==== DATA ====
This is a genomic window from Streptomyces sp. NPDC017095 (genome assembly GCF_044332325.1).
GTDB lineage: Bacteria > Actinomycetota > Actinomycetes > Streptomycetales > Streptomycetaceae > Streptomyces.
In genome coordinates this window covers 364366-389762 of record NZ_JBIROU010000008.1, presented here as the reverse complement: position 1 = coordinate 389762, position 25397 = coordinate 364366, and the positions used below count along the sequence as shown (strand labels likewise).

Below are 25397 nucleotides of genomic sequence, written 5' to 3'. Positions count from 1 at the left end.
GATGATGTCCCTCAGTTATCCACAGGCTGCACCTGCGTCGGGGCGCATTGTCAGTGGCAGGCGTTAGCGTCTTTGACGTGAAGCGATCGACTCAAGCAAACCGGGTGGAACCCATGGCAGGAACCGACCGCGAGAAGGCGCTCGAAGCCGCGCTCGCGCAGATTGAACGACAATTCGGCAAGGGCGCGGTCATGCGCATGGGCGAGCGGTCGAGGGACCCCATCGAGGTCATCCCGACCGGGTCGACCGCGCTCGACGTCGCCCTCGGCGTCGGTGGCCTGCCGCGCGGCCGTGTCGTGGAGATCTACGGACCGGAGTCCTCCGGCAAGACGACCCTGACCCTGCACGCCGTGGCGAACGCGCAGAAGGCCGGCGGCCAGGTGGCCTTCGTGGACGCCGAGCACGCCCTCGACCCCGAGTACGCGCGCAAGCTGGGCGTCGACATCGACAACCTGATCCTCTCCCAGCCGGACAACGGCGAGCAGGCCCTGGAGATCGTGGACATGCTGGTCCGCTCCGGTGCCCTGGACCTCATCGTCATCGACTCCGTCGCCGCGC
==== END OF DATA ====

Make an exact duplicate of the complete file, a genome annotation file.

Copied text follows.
This is a genomic window from Streptomyces sp. NPDC017095 (genome assembly GCF_044332325.1).
GTDB lineage: Bacteria > Actinomycetota > Actinomycetes > Streptomycetales > Streptomycetaceae > Streptomyces.
In genome coordinates this window covers 364366-389762 of record NZ_JBIROU010000008.1, presented here as the reverse complement: position 1 = coordinate 389762, position 25397 = coordinate 364366, and the positions used below count along the sequence as shown (strand labels likewise).

Below are 25397 nucleotides of genomic sequence, written 5' to 3'. Positions count from 1 at the left end.
GATGATGTCCCTCAGTTATCCACAGGCTGCACCTGCGTCGGGGCGCATTGTCAGTGGCAGGCGTTAGCGTCTTTGACGTGAAGCGATCGACTCAAGCAAACCGGGTGGAACCCATGGCAGGAACCGACCGCGAGAAGGCGCTCGAAGCCGCGCTCGCGCAGATTGAACGACAATTCGGCAAGGGCGCGGTCATGCGCATGGGCGAGCGGTCGAGGGACCCCATCGAGGTCATCCCGACCGGGTCGACCGCGCTCGACGTCGCCCTCGGCGTCGGTGGCCTGCCGCGCGGCCGTGTCGTGGAGATCTACGGACCGGAGTCCTCCGGCAAGACGACCCTGACCCTGCACGCCGTGGCGAACGCGCAGAAGGCCGGCGGCCAGGTGGCCTTCGTGGACGCCGAGCACGCCCTCGACCCCGAGTACGCGCGCAAGCTGGGCGTCGACATCGACAACCTGATCCTCTCCCAGCCGGACAACGGCGAGCAGGCCCTGGAGATCGTGGACATGCTGGTCCGCTCCGGTGCCCTGGACCTCATCGTCATCGACTCCGTCGCCGCGC